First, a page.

As discussed here, on May 11, 2012, the SEC issued Instructions for Emerging Growth Companies ("EGC") to submit confidential draft registration statements or foreign private issuer non-public draft registration statements to the SEC. Until those submissions can be made on EDGAR, EGCs must submit draft registration statements to the SEC in a text searchable PDF format via a secure e-mail system. The SEC will also use the secure e-mail system to send comment letters to EGCs and EGCs must use this system to submit their correspondence regarding their draft submissions to the SEC.
NYSE and the Jobs Act.
As discussed here, in response to the enactment of the Jumpstart Our Business Startups Act (the "JOBS Act"), the New York Stock Exchange ("NYSE") proposes to amend Sections 102.01C and 103.01B of the NYSE’s Listed Company Manual (the "Manual") to permit the listing of companies on the basis of two years of reported financial data as permitted under the JOBS Act. Specifically, these amendments provide that a company which qualifies as an EGC may choose to include only two years of audited financial data in the registration statement used in connection with the "first sale of common equity securities of the issuer pursuant to an effective registration statement" under the Securities Act, rather than the three years of audited financial data that had previously been required. In addition, for as long as a company remains an EGC, it is not required to file selected financial data for any period prior to the earliest period for which it had included audited financial statements in its initial public offering registration statement. The proposed NYSE Rule is similar to approach taken by Nasdaq.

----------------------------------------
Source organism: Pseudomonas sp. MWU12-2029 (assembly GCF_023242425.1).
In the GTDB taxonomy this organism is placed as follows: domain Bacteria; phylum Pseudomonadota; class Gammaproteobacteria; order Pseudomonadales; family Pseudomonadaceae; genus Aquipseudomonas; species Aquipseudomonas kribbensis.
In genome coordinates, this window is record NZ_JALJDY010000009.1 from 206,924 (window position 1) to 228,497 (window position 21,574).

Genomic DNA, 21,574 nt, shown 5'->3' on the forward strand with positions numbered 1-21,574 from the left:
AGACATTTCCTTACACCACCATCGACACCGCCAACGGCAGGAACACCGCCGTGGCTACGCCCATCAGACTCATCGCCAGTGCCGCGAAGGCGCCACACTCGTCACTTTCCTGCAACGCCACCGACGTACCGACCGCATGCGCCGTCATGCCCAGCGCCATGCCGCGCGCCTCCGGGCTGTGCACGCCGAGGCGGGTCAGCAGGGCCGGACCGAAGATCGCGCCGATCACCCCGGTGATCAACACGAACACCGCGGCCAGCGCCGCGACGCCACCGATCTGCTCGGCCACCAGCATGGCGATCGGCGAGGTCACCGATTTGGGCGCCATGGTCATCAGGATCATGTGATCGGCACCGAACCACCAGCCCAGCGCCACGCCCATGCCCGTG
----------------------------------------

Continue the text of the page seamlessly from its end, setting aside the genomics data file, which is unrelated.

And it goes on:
The SEC’s Neither-Admit-Nor-Deny Settlement Policy.
The issue of the SEC’s policy to allow defendants to settle without admitting or denying the allegations in the Commission’s Complaints was in the news again, as the briefing began in the Citigroup Global Markets appeal and Robert Khuzami, the SEC Director of Enforcement, defended the policy on Capital Hill.
As discussed here, on May 14, 2012, both the SEC and the Citigroup Global Markets, Inc. filed their appellate briefs in the three consolidated appeals regarding Judge Jed Rakoff’s November 28, 2011 Opinion and Order rejecting the SEC’s proposed settlement with Citigroup. Both entities argued that Judge Rakoff committed error in his Opinion and Order, arguing, among other things, that it was contrary to well-established law to reject a consent settlement with a federal agency because it was not supported by admitted or judicially established facts. Both parties also argued that the settlement between them was fair, reasonable and adequate. A Brief in support of the district court’s position will be filed in August 2012.